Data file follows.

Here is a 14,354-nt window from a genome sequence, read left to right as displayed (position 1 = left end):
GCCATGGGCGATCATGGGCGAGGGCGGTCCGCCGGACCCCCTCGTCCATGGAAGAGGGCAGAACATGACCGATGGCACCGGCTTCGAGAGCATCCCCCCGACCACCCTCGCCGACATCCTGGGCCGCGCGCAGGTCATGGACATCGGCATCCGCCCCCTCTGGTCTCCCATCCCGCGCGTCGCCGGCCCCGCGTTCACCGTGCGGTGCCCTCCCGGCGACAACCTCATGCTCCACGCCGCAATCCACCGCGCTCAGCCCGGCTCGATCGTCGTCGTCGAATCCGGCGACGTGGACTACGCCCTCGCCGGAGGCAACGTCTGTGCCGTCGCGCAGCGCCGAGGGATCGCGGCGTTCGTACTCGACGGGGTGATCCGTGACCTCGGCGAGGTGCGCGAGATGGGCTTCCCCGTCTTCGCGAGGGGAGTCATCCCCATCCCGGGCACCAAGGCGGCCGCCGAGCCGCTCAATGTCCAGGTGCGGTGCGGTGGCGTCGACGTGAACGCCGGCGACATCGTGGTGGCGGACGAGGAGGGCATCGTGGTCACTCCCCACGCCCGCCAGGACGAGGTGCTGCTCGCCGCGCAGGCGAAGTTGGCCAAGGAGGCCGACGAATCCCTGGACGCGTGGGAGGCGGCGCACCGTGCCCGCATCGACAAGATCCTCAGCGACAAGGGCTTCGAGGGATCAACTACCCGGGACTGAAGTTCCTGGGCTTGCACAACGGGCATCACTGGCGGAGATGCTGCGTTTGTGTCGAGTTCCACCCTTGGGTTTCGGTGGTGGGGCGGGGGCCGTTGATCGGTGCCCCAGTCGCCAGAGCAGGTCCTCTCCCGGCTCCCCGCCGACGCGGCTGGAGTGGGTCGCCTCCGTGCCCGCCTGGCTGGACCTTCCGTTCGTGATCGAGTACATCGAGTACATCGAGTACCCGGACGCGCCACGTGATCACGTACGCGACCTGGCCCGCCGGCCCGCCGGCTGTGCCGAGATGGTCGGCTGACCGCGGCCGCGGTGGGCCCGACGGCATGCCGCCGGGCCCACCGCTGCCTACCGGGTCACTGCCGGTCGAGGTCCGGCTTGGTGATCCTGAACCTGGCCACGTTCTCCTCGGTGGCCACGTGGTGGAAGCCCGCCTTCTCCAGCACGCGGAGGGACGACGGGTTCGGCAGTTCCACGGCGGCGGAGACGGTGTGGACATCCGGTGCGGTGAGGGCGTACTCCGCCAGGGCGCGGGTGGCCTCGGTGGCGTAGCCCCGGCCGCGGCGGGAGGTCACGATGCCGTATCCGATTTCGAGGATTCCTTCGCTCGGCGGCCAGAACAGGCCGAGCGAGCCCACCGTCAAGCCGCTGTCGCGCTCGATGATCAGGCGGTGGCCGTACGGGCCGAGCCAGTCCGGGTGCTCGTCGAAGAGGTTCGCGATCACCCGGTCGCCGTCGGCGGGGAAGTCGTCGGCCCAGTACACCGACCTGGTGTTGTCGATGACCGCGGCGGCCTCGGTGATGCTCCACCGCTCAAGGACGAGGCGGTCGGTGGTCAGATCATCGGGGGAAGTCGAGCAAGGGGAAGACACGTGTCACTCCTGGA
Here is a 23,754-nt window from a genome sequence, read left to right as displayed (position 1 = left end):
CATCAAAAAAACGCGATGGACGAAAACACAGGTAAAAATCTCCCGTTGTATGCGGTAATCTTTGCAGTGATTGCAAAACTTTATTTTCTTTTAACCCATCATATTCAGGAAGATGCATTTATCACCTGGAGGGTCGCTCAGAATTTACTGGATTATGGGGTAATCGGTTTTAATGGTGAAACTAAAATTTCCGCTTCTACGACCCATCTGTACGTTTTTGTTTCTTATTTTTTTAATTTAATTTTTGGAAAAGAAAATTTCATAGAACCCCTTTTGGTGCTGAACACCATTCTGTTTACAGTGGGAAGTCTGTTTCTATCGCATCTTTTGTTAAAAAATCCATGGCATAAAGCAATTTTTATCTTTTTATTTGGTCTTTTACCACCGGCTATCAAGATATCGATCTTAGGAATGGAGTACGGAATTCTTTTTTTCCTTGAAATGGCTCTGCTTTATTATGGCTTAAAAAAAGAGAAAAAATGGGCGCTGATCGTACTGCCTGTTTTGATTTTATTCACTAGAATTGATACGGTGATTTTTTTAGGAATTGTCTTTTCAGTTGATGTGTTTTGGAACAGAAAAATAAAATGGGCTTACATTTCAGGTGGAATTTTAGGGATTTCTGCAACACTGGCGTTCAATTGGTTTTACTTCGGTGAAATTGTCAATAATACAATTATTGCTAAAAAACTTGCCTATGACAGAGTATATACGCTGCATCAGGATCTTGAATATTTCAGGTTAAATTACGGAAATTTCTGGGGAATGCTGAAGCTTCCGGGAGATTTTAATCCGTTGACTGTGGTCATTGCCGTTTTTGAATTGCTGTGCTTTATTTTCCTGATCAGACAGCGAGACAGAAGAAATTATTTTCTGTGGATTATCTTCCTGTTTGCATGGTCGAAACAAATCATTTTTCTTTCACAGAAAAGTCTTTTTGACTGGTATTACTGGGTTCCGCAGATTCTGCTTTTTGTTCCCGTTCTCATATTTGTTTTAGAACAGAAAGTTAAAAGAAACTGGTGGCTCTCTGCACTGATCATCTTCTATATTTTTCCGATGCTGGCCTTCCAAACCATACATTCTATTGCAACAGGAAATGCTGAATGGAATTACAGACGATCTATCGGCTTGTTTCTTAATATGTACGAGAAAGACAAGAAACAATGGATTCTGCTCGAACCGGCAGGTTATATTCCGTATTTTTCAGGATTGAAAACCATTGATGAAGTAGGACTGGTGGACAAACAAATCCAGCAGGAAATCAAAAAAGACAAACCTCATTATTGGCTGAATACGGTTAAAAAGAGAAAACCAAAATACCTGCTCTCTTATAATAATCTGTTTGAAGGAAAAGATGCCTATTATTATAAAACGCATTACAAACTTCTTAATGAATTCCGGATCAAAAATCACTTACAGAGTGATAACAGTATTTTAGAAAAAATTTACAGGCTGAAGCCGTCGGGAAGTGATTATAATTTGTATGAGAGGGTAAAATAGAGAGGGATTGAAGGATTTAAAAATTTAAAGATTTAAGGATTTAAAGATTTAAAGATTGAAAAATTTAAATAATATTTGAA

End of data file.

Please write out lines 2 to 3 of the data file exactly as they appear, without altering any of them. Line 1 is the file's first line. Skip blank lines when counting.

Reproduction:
GCCATGGGCGATCATGGGCGAGGGCGGTCCGCCGGACCCCCTCGTCCATGGAAGAGGGCAGAACATGACCGATGGCACCGGCTTCGAGAGCATCCCCCCGACCACCCTCGCCGACATCCTGGGCCGCGCGCAGGTCATGGACATCGGCATCCGCCCCCTCTGGTCTCCCATCCCGCGCGTCGCCGGCCCCGCGTTCACCGTGCGGTGCCCTCCCGGCGACAACCTCATGCTCCACGCCGCAATCCACCGCGCTCAGCCCGGCTCGATCGTCGTCGTCGAATCCGGCGACGTGGACTACGCCCTCGCCGGAGGCAACGTCTGTGCCGTCGCGCAGCGCCGAGGGATCGCGGCGTTCGTACTCGACGGGGTGATCCGTGACCTCGGCGAGGTGCGCGAGATGGGCTTCCCCGTCTTCGCGAGGGGAGTCATCCCCATCCCGGGCACCAAGGCGGCCGCCGAGCCGCTCAATGTCCAGGTGCGGTGCGGTGGCGTCGACGTGAACGCCGGCGACATCGTGGTGGCGGACGAGGAGGGCATCGTGGTCACTCCCCACGCCCGCCAGGACGAGGTGCTGCTCGCCGCGCAGGCGAAGTTGGCCAAGGAGGCCGACGAATCCCTGGACGCGTGGGAGGCGGCGCACCGTGCCCGCATCGACAAGATCCTCAGCGACAAGGGCTTCGAGGGATCAACTACCCGGGACTGAAGTTCCTGGGCTTGCACAACGGGCATCACTGGCGGAGATGCTGCGTTTGTGTCGAGTTCCACCCTTGGGTTTCGGTGGTGGGGCGGGGGCCGTTGATCGGTGCCCCAGTCGCCAGAGCAGGTCCTCTCCCGGCTCCCCGCCGACGCGGCTGGAGTGGGTCGCCTCCGTGCCCGCCTGGCTGGACCTTCCGTTCGTGATCGAGTACATCGAGTACATCGAGTACCCGGACGCGCCACGTGATCACGTACGCGACCTGGCCCGCCGGCCCGCCGGCTGTGCCGAGATGGTCGGCTGACCGCGGCCGCGGTGGGCCCGACGGCATGCCGCCGGGCCCACCGCTGCCTACCGGGTCACTGCCGGTCGAGGTCCGGCTTGGTGATCCTGAACCTGGCCACGTTCTCCTCGGTGGCCACGTGGTGGAAGCCCGCCTTCTCCAGCACGCGGAGGGACGACGGGTTCGGCAGTTCCACGGCGGCGGAGACGGTGTGGACATCCGGTGCGGTGAGGGCGTACTCCGCCAGGGCGCGGGTGGCCTCGGTGGCGTAGCCCCGGCCGCGGCGGGAGGTCACGATGCCGTATCCGATTTCGAGGATTCCTTCGCTCGGCGGCCAGAACAGGCCGAGCGAGCCCACCGTCAAGCCGCTGTCGCGCTCGATGATCAGGCGGTGGCCGTACGGGCCGAGCCAGTCCGGGTGCTCGTCGAAGAGGTTCGCGATCACCCGGTCGCCGTCGGCGGGGAAGTCGTCGGCCCAGTACACCGACCTGGTGTTGTCGATGACCGCGGCGGCCTCGGTGATGCTCCACCGCTCAAGGACGAGGCGGTCGGTGGTCAGATCATCGGGGGAAGTCGAGCAAGGGGAAGACACGTGTCACTCCTGGA
Here is a 23,754-nt window from a genome sequence, read left to right as displayed (position 1 = left end):